New York aster is another all-time favorite for gardeners. Many cultivars are also available. Here are a few to try. ‘Professor Anton Kippenberg’ (S. novi-belgii ‘Professor Anton Kippenberg’) is a dwarf cultivar growing to about 15” tall with clear lavender-blue semi-double flowers. Plant this among clumps of purple love grass (Eragrostis spectabilis) or little bluestem (Schizachyrium scoparium) for a play on color, form and texture.
For something a little taller, try ‘Winston Churchill’ (S. novi-belgii ‘Winston Churchill’), which boasts vivid pink flowers reminiscent of the color of lipstick popular in the fifties. ‘Winston Churchill’ grows to a height of about three feet. Combine ‘Winston Churchill’ with goldenrods, black-eyed Susans, and big bluestem grasses (Andropogon gerardii) for a sizzling end-of-season display.
All of the asters above have sunny yellow centers, like tiny replicas of the sun. The combination of the brightly colored flowers, with a disc of sunny yellow in the center, is captivating in and of itself. However, take it up a notch by bringing out the golden centers of asters and planting them with something yellow such as goldenrods, black-eyed Susans, or dainty Maryland goldenasters (Chrysopsis mariana). Asters and native ornamental grasses are not only a timeless combination, but also, a vital food source combination that seed eating birds have evolved with for many centuries.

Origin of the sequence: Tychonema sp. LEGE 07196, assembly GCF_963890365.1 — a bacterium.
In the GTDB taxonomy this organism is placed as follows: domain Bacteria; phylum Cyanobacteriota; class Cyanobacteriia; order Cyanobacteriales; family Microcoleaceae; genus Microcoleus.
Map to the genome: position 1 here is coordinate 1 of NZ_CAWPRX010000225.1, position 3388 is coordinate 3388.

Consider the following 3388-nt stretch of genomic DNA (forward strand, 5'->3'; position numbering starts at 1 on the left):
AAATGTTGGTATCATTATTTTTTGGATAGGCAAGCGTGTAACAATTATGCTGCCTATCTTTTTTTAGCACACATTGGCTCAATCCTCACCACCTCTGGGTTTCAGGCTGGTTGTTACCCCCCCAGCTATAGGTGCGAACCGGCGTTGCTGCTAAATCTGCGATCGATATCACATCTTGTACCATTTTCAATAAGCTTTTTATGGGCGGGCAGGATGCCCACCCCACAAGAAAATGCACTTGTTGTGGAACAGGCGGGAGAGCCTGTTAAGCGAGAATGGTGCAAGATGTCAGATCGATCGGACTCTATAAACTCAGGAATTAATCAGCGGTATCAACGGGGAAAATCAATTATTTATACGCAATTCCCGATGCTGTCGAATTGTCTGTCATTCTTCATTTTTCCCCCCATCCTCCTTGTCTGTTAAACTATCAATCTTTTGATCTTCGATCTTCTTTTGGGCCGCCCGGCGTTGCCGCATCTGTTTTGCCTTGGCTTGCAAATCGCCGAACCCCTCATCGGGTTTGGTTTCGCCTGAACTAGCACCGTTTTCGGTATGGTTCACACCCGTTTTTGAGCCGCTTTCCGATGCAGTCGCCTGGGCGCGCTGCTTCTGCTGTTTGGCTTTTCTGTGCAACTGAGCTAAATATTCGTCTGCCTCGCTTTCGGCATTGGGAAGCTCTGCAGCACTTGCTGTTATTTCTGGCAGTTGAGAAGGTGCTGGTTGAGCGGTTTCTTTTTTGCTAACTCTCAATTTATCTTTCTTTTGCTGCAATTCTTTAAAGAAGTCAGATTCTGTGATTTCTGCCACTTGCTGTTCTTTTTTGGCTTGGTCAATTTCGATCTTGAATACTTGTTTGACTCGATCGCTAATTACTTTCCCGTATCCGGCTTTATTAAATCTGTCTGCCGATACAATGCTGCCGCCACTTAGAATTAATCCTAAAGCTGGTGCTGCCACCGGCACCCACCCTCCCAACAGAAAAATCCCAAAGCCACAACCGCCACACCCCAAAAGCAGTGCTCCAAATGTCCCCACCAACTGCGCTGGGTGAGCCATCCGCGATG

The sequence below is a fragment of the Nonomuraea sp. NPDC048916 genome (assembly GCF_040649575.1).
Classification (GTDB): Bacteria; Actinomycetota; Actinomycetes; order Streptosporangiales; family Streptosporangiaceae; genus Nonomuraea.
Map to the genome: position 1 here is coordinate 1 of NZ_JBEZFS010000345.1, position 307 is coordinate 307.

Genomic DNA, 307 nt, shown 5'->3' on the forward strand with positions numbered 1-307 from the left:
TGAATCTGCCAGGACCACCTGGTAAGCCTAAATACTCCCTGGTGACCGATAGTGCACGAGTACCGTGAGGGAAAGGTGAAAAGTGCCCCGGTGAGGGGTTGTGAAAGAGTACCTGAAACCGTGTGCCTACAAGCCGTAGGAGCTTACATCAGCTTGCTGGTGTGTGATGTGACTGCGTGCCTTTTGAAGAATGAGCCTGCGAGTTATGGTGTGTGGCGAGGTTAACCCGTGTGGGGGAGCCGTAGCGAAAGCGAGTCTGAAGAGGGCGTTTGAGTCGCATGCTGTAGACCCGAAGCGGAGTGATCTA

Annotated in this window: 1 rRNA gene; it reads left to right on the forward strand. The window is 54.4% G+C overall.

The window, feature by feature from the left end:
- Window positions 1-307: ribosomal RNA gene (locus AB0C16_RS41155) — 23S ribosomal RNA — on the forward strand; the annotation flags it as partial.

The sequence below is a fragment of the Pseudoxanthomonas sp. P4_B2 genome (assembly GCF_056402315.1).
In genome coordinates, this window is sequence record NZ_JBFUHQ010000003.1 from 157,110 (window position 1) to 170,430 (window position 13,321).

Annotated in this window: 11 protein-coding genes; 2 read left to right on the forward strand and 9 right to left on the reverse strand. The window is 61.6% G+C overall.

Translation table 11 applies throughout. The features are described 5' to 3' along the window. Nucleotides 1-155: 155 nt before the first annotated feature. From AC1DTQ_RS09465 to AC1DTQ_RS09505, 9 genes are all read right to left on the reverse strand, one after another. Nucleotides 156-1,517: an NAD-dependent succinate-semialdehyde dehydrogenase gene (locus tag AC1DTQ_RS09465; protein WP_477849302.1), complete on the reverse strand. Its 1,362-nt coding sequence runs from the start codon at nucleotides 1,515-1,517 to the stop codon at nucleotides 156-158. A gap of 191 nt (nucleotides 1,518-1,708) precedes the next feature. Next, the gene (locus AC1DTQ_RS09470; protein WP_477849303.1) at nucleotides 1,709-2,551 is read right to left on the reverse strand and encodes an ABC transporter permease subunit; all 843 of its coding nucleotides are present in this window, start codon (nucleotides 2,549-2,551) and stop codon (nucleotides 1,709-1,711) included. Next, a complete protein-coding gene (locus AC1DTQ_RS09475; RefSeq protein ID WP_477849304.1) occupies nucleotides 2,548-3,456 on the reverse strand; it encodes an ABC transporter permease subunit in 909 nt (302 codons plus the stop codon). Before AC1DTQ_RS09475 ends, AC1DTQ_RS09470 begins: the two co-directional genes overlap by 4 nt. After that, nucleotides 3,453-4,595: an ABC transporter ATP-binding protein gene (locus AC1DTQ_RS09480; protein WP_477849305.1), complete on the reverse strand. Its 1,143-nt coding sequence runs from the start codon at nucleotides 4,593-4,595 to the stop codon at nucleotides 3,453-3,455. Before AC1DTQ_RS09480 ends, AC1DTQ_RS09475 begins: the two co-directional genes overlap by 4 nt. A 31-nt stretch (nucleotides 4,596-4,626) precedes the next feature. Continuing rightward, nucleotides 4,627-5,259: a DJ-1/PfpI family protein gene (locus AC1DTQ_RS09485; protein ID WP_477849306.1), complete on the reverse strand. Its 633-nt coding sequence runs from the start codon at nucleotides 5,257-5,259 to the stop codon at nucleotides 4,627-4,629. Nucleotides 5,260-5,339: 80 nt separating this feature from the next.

Note that some of the taller asters can become a little leggy and the bottom leaves can become a little dry before the end of the season. I recommend planting something in front of asters in order to hide the bottom half of the stems. This should be easy, since many of the asters are more than two feet tall. On shorter asters, the heavy blooming generally hides any foliar “defects.”
The most commonly grown asters almost always get two fungal diseases—powdery mildew, which cover the leaves in a powdery growth, and rust, which starts as orange spots on the leaves and end with the leaf browning and dropping. Neither seems to do serious damage to the plant, but these are the cause of the tired looking foliage mentioned above.
All of these asters will grow well in full sun with average to moist, well-drained soil. In addition, asters make for a lovely cut-flower arrangement, so don’t forget to plant enough so that you can enjoy them in the house as well as in the garden.
I guess it was a good thing for wildlife and for all of us gardeners, all those years ago, when Virgo shed her tears. All I get is a face full of runny mascara.
Photos by Larry Hurley.
- Milkweed, So Much More Than Just a Butterfly Plant
- Green Hawthorn Trees? News to Me!
- Late Season Blooms for Butterflies
- Conservation Landscaping: Good for the Bay
- A Walk on the Wild Side - Part 1
- Larry's Favorite Native Ferns
- Meet Natalie Brewer - Master Gardener
- 5 Myths about Native Plants
- How I invite birds into my garden